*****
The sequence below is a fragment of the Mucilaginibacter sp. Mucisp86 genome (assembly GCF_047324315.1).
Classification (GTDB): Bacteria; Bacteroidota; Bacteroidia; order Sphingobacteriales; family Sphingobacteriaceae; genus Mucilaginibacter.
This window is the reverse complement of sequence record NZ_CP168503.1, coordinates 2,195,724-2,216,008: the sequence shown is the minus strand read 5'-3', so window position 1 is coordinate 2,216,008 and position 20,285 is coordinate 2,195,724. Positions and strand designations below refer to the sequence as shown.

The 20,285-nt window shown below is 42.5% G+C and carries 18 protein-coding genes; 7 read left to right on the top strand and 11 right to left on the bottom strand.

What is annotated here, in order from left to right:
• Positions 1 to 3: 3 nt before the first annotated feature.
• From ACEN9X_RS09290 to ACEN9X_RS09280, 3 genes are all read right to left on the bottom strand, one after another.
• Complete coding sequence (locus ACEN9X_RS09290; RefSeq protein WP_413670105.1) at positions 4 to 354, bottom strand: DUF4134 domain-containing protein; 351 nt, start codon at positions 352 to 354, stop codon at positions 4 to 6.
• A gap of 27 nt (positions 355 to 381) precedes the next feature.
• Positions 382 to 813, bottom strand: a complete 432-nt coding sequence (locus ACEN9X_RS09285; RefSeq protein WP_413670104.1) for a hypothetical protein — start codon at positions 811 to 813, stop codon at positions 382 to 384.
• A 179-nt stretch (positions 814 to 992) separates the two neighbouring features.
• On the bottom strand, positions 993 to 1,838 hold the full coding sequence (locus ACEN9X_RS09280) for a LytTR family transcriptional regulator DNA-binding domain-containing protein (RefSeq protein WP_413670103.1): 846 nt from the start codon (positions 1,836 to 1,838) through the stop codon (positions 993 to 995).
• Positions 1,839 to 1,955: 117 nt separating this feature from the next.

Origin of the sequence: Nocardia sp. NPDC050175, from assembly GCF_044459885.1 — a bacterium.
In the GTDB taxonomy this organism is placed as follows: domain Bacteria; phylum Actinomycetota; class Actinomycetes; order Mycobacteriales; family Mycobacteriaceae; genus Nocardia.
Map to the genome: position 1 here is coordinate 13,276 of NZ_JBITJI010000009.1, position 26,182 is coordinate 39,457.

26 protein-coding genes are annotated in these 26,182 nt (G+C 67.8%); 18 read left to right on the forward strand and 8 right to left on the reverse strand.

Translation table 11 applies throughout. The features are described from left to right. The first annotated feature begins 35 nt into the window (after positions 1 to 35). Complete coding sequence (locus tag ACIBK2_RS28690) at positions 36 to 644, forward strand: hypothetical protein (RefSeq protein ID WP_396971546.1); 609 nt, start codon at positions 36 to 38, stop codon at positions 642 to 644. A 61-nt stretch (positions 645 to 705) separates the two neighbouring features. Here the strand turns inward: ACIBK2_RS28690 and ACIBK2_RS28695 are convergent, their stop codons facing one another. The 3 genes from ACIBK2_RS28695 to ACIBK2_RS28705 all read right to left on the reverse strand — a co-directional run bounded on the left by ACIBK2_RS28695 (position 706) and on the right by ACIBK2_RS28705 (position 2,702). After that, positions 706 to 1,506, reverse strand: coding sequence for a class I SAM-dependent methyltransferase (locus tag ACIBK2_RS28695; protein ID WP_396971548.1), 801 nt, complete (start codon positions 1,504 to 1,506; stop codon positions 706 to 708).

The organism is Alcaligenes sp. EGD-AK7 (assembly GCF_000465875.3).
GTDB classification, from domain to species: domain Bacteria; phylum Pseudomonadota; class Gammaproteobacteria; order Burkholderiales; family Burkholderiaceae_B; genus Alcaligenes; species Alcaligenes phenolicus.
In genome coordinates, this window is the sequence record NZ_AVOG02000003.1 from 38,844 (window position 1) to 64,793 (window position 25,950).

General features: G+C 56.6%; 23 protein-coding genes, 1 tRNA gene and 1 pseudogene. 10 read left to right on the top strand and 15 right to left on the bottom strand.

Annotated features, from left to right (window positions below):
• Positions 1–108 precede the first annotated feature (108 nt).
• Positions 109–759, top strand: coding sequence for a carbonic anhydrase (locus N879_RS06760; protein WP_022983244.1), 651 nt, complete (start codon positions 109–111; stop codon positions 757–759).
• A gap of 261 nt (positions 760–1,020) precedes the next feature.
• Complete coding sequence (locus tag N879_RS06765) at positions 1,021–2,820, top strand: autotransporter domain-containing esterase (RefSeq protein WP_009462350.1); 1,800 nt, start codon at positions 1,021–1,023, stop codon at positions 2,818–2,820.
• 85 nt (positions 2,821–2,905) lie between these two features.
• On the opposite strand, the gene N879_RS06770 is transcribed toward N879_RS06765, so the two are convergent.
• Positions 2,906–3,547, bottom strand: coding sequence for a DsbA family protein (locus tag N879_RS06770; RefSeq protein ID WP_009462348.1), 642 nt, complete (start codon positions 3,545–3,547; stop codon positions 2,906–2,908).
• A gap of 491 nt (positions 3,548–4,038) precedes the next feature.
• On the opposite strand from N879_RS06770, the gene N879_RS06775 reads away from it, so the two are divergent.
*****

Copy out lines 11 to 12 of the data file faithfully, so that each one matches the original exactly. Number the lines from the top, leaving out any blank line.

• A 179-nt stretch (positions 814 to 992) separates the two neighbouring features.
• On the bottom strand, positions 993 to 1,838 hold the full coding sequence (locus ACEN9X_RS09280) for a LytTR family transcriptional regulator DNA-binding domain-containing protein (RefSeq protein WP_413670103.1): 846 nt from the start codon (positions 1,836 to 1,838) through the stop codon (positions 993 to 995).